Remember to keep overclocking in perspective. For example, the difference between 4.5 GHz and 4.6 Ghz is less than 2.3%, which has no noticeable impact on overall system performance. It simply isn’t worth pushing your processor beyond recommended Core voltage and Core temperature limits just to squeeze out another 100 MHz.

CT :sol:
 

Karadjgne

Titan
Herald
Nahh, explanation is another word for point of view or opinion. What CompuTronix spouts is called 'The Truth'.

Honestly, I'd take a trip over to Asus ROG forums and take a peek at any and all overclocks using the 6700k. Those boys over there don't play around, they seriously get into squeezing every last erg out of a cpu. At the lowest possible voltages. OC theory is all the same, bios all the same, cpus all the same, mobo's all the same, only the names change. OC on an Asus mobo is exactly the same on Giga or MSI or ASR mobo's, just different names. A small tweak to ring voltages, bump in amperage limits, VID voltage differences, slight change to LLC, even minor things like dropping PLL to 1.7 instead of 1.8 can all have impacts on vcore and stability and temps. Even changing ram speeds, ram voltages, system agent voltages can have an affect. There's a LOT more that goes into getting higher clocks than just bumping the turbo limits and multiplier and corresponding bumps to vcore.

At 4.6GHz my i7-3770K is sitting quietly at 1.216v, at 4.9GHz it was at 1.308v and 5.0GHz at 1.320v, so sat 24/7 stable at 4.9GHz for 6 straight years, because I liked the temps better.

For 4.6GHz, you shouldn't be hitting 1.4v at all, there's tweaks and other settings that you need to look into.
 
Reactions: Nonkii

Nonkii

Proper
Jul 27, 2019
434
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Nahh, explanation is another word for point of view or opinion. What CompuTronix spouts is called 'The Truth'.

Honestly, I'd take a trip over to Asus ROG forums and take a peek at any and all overclocks using the 6700k. Those boys over there don't play around, they seriously get into squeezing every last erg out of a cpu. At the lowest possible voltages. OC theory is all the same, bios all the same, cpus all the same, mobo's all the same, only the names change. OC on an Asus mobo is exactly the same on Giga or MSI or ASR mobo's, just different names. A small tweak to ring voltages, bump in amperage limits, VID voltage differences, slight change to LLC, even minor things like dropping PLL to 1.7 instead of 1.8 can all have impacts on vcore and stability and temps. Even changing ram speeds, ram voltages, system agent voltages can have an affect. There's a LOT more that goes into getting higher clocks than just bumping the turbo limits and multiplier and corresponding bumps to vcore.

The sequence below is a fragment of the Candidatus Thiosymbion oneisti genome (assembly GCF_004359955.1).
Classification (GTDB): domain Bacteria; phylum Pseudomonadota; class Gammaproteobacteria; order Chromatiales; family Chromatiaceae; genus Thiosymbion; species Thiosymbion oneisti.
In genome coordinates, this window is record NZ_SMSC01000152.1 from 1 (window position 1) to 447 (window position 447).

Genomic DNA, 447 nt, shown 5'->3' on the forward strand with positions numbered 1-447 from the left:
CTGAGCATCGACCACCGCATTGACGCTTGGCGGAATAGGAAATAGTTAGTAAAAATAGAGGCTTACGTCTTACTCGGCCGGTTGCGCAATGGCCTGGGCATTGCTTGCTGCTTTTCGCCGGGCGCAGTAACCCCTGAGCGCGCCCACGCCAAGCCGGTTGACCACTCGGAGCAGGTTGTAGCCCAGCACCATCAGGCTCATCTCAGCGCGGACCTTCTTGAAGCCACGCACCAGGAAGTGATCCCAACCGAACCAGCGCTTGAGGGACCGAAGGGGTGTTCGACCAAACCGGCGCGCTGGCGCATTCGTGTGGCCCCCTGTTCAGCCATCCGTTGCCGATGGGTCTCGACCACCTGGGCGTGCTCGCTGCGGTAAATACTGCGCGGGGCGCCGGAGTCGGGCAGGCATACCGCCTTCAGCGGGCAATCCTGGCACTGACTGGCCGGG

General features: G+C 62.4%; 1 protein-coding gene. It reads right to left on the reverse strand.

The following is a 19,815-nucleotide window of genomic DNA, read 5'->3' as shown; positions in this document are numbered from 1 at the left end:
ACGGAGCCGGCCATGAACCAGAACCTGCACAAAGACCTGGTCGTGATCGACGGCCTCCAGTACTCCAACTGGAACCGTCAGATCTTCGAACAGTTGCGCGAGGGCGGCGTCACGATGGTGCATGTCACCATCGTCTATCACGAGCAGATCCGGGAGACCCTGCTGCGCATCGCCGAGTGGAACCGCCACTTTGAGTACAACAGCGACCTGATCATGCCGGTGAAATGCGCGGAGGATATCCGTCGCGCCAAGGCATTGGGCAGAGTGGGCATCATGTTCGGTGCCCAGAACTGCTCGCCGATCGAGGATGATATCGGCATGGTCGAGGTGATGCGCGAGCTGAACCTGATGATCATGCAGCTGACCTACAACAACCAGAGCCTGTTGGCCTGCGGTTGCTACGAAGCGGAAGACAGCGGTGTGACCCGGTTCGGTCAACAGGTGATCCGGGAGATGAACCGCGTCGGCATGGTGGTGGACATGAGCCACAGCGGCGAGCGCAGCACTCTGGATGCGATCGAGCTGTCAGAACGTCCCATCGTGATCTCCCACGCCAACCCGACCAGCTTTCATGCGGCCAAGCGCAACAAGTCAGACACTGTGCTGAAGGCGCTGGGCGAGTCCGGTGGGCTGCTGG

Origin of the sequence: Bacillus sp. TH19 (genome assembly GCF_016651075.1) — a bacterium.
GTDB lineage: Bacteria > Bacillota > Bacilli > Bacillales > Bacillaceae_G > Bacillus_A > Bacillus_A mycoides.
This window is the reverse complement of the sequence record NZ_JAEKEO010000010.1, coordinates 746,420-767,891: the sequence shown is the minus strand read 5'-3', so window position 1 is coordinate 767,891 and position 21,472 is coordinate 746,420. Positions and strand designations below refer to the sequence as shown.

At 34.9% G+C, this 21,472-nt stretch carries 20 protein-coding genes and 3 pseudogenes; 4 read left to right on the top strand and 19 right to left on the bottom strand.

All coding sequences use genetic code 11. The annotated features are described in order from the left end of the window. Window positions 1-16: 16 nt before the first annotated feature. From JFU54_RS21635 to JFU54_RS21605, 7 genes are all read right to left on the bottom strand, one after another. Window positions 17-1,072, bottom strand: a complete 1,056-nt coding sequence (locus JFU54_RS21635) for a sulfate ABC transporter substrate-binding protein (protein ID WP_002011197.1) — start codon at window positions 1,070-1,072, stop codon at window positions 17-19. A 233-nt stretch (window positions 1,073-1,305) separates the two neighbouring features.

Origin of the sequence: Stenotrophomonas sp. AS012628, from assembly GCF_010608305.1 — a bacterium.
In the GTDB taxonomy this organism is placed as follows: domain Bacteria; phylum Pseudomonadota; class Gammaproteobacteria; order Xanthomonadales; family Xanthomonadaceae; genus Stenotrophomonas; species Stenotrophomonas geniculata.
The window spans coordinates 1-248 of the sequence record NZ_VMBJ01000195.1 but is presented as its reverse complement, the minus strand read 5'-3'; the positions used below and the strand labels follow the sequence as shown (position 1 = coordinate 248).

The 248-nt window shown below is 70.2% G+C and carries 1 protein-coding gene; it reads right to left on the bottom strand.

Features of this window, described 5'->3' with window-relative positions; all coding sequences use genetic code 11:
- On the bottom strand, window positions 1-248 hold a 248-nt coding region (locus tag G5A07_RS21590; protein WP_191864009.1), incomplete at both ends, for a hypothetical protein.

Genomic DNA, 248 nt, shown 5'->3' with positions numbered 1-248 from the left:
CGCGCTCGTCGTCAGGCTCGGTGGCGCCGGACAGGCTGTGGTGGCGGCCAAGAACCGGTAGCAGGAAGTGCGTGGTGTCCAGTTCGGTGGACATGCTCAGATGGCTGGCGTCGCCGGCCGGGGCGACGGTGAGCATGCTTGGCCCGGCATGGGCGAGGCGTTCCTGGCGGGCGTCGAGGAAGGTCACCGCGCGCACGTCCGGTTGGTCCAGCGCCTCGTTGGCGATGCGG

At 4.6GHz my i7-3770K is sitting quietly at 1.216v, at 4.9GHz it was at 1.308v and 5.0GHz at 1.320v, so sat 24/7 stable at 4.9GHz for 6 straight years, because I liked the temps better.

For 4.6GHz, you shouldn't be hitting 1.4v at all, there's tweaks and other settings that you need to look into.
Hey. Is there a link to their forum. I have not found one and probably it was it but didnt look official.
 

Karadjgne

Titan
Herald
https://rog.asus.com/forum/forumdisplay.php?127-ROG-Discussion

If there's anything whatsoever about how, what, why, where and when about OC on a 6700k, it's there, but probably in several actual places, you'll need to dig about some. I got several tweaks to my OC, it's more of learning exactly what settings do and where they apply than actual numbers. So if you find a post listing a complete bios, don't just copy it because your cpu is different, but take into consideration what was set and why and what were the results. Then apply that to your bios, you may need to Google name changes between brands. Definitely read up on LLC, ring voltages, vid.